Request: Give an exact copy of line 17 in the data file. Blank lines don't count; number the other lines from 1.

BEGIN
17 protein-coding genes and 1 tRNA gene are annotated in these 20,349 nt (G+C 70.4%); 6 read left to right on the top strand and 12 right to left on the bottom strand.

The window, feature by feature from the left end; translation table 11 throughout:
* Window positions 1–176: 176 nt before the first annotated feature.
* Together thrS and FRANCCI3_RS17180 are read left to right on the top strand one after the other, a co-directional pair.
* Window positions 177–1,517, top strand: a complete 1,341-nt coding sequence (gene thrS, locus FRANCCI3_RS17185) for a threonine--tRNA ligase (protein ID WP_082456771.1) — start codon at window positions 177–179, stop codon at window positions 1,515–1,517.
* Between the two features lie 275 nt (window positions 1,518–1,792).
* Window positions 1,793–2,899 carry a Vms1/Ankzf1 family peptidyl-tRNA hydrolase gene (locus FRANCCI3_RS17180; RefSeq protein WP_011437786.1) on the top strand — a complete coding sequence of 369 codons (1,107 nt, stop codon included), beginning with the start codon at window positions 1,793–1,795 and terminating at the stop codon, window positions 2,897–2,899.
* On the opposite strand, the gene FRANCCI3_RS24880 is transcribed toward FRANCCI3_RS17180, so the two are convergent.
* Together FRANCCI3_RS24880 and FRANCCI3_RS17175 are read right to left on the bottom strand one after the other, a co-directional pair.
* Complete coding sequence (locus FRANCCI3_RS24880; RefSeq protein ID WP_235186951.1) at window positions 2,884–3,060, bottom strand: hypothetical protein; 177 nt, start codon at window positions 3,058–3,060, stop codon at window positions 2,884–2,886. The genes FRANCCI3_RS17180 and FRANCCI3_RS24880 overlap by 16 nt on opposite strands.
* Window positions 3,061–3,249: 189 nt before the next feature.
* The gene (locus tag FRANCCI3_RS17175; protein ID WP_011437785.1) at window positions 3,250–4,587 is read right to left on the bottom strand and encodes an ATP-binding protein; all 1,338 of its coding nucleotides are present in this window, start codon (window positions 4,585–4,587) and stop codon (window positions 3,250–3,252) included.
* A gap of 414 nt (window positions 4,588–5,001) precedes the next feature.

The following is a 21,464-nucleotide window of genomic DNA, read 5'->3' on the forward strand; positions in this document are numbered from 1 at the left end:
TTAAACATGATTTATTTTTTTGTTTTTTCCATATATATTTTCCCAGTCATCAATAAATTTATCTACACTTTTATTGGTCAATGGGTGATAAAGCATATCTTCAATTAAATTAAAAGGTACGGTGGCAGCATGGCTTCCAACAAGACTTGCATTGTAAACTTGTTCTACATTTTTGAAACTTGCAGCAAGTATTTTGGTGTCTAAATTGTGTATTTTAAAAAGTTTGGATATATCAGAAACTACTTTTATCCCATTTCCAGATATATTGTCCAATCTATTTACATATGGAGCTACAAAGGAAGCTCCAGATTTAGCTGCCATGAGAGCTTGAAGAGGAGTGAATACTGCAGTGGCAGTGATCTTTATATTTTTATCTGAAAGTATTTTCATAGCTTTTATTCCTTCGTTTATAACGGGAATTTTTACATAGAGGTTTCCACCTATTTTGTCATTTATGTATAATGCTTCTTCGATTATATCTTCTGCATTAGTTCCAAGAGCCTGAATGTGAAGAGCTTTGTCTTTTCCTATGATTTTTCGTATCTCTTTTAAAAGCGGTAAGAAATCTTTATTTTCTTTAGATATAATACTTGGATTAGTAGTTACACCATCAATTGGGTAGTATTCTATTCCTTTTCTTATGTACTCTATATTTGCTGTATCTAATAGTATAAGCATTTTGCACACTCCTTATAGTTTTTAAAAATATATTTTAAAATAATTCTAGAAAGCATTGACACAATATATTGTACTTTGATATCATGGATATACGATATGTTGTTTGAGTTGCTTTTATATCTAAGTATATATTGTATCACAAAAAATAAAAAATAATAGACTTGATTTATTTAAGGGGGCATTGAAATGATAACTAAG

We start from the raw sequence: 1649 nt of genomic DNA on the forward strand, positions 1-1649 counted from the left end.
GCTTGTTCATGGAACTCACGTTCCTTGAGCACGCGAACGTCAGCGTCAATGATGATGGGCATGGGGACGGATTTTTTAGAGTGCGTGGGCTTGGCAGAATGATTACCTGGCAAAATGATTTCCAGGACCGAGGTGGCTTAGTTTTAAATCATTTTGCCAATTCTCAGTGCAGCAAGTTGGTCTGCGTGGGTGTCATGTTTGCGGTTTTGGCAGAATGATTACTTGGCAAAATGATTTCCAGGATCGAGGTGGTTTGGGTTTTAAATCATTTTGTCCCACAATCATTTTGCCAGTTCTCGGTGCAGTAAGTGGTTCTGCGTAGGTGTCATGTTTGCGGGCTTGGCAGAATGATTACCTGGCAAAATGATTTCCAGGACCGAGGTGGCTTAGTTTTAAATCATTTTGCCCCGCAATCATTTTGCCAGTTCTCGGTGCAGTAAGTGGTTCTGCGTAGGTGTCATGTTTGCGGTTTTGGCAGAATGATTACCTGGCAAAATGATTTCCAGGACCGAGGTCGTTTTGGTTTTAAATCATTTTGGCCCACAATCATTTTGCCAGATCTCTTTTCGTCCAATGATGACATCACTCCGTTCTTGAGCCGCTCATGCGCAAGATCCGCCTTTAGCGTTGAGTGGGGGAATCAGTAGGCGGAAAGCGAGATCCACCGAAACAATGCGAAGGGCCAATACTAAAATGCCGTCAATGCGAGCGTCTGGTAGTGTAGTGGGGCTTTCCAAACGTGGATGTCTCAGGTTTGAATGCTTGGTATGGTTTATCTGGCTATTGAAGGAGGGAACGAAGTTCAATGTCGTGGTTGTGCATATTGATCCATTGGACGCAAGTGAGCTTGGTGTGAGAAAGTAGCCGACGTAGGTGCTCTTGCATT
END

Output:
GCTTGTTCATGGAACTCACGTTCCTTGAGCACGCGAACGTCAGCGTCAATGATGATGGGCATGGGGACGGATTTTTTAGAGTGCGTGGGCTTGGCAGAATGATTACCTGGCAAAATGATTTCCAGGACCGAGGTGGCTTAGTTTTAAATCATTTTGCCAATTCTCAGTGCAGCAAGTTGGTCTGCGTGGGTGTCATGTTTGCGGTTTTGGCAGAATGATTACTTGGCAAAATGATTTCCAGGATCGAGGTGGTTTGGGTTTTAAATCATTTTGTCCCACAATCATTTTGCCAGTTCTCGGTGCAGTAAGTGGTTCTGCGTAGGTGTCATGTTTGCGGGCTTGGCAGAATGATTACCTGGCAAAATGATTTCCAGGACCGAGGTGGCTTAGTTTTAAATCATTTTGCCCCGCAATCATTTTGCCAGTTCTCGGTGCAGTAAGTGGTTCTGCGTAGGTGTCATGTTTGCGGTTTTGGCAGAATGATTACCTGGCAAAATGATTTCCAGGACCGAGGTCGTTTTGGTTTTAAATCATTTTGGCCCACAATCATTTTGCCAGATCTCTTTTCGTCCAATGATGACATCACTCCGTTCTTGAGCCGCTCATGCGCAAGATCCGCCTTTAGCGTTGAGTGGGGGAATCAGTAGGCGGAAAGCGAGATCCACCGAAACAATGCGAAGGGCCAATACTAAAATGCCGTCAATGCGAGCGTCTGGTAGTGTAGTGGGGCTTTCCAAACGTGGATGTCTCAGGTTTGAATGCTTGGTATGGTTTATCTGGCTATTGAAGGAGGGAACGAAGTTCAATGTCGTGGTTGTGCATATTGATCCATTGGACGCAAGTGAGCTTGGTGTGAGAAAGTAGCCGACGTAGGTGCTCTTGCATT